The Royal Exchange – London’s Best historic places
The Royal Exchange in London, UK, was started by Sir Thomas Gresham in 1566 but was destroyed by the great fire a century later. The second of the three buildings on the same site in Cornhill, across the street from the Bank of England, was destroyed by fire in 1838.
The third and present building was opened by Queen Victoria in 1844.
1848 London: Published for the Proprietor by J. Mead, 10, Gough Square, Fleet Street
The Royal Exchange has two fronts, north and south, which open into a piazza and in the centre are the grand entrances under a high arch. The south front in Cornhill is surrounded by Corinthian demi-collumns and in the front next to the street are statues of kings Charles I. and II in Roman habits. On the top is a fane of gilt brass in the shape of a grasshopper, the crest of Sir Thomas Gresham’s arms. The north front, in Threadneedle street, is adorned with pilasters but doesn’t have columns or statues.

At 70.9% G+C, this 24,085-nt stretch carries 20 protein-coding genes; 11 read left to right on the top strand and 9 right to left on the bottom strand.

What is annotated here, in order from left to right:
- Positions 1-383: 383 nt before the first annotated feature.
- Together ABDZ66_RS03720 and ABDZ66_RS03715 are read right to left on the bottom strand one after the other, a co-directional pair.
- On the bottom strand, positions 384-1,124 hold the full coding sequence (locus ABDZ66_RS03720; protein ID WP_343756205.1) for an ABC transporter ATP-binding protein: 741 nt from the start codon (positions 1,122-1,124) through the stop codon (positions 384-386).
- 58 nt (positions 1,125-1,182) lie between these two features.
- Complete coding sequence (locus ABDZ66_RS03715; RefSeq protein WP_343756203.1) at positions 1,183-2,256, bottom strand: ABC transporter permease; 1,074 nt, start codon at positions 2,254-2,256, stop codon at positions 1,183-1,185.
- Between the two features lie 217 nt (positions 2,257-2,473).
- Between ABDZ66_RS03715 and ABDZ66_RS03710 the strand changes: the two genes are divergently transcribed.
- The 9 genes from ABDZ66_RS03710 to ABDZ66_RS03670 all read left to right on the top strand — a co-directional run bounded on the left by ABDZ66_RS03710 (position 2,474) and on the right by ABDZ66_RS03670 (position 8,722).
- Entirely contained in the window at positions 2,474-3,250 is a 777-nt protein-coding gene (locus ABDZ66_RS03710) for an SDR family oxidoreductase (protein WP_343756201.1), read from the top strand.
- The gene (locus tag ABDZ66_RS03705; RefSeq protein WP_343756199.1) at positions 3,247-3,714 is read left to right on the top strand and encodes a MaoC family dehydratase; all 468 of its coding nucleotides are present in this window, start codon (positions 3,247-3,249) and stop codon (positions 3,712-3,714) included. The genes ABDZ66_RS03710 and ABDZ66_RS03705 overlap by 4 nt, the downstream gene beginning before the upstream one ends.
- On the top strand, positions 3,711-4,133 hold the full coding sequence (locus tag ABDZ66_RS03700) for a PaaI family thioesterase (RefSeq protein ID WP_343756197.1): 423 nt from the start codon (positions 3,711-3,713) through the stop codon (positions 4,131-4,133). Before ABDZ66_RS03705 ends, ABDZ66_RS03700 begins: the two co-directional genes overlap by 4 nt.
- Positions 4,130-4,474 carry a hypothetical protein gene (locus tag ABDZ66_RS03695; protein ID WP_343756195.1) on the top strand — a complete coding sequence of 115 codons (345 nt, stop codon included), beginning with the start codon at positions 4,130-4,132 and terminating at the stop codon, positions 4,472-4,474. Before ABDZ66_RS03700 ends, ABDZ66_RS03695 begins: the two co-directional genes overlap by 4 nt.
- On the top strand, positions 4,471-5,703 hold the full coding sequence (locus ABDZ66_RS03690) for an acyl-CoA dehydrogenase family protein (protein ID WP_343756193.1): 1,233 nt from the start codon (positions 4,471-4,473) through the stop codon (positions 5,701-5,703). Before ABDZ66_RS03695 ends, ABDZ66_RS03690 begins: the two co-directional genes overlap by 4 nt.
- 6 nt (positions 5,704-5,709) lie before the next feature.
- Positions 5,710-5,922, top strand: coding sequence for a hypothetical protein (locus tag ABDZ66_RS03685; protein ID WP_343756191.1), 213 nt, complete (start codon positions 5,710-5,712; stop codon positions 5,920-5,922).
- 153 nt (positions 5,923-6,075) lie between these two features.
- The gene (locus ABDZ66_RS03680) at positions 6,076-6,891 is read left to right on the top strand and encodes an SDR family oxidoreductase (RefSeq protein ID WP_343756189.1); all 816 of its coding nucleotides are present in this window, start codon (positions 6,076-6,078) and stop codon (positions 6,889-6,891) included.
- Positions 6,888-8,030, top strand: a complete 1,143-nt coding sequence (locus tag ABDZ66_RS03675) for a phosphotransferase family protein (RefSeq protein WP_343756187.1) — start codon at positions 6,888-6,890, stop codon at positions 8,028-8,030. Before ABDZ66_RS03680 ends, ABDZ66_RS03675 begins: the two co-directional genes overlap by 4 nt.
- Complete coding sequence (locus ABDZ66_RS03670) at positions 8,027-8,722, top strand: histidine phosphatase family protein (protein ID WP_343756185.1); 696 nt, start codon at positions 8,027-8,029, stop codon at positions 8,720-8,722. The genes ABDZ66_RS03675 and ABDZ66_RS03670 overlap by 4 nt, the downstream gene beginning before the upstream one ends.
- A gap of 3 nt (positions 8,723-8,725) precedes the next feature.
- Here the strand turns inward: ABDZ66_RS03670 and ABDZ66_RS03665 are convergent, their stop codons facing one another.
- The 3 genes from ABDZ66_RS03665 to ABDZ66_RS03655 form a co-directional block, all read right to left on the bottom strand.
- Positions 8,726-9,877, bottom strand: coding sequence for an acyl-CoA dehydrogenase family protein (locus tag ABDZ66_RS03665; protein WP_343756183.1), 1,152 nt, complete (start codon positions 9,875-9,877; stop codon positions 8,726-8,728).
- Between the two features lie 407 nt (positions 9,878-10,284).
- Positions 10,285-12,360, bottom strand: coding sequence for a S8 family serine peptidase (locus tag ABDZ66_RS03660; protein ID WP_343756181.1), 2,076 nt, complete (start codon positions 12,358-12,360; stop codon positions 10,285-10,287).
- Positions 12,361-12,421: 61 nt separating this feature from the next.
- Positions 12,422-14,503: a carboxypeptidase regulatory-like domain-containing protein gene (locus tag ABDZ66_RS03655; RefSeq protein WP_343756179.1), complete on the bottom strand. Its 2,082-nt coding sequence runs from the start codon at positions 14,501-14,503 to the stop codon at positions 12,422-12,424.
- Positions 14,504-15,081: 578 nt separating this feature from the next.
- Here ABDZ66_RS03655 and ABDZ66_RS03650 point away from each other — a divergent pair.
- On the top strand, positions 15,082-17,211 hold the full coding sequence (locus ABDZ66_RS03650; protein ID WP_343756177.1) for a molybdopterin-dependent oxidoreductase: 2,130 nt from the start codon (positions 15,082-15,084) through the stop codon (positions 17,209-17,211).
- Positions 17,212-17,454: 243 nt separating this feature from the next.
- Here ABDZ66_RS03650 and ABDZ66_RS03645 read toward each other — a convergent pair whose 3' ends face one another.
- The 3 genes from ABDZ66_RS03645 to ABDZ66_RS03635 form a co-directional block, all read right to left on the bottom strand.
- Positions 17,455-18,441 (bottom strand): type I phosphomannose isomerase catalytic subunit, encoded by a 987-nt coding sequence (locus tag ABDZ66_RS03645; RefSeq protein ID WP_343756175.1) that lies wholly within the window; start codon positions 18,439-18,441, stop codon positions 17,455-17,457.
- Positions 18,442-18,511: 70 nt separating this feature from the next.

On the west side is a Cupid resting his right hand on a shield with the arms of France and England quartered and holding a rose in his left hand. On the north side is another Cupid with the arms of Ireland and on the east are the arms of Scotland with a Cupid holding a thistle. This was all done in relievo by the statuary maker, Mr. Gibbon.
Under the pediments, arms were added. the north for the king’s arms, the south the city’s arms, the east Sir Thomas Gresham’s arms, and the west the mercers’ arms. In the turret, a clock with four dials marks the time for all the mercantile parts of the City by chiming at three, six, nine, and twelve o’clock.
The inside of the area is also surrounded with piazzas where merchants would shelter from the weather when conducting business meetings. Merchants would meet here every day and to help defray costs for such a magnificent building, a gallery on four sides of the Royal Exchange was divided into 200 shops which were let out to haberdashers and milliners. These galleries were later occupied by the Royal Exchange Assurance Office, Lloyd’s.
1799 Horwood’s Map of London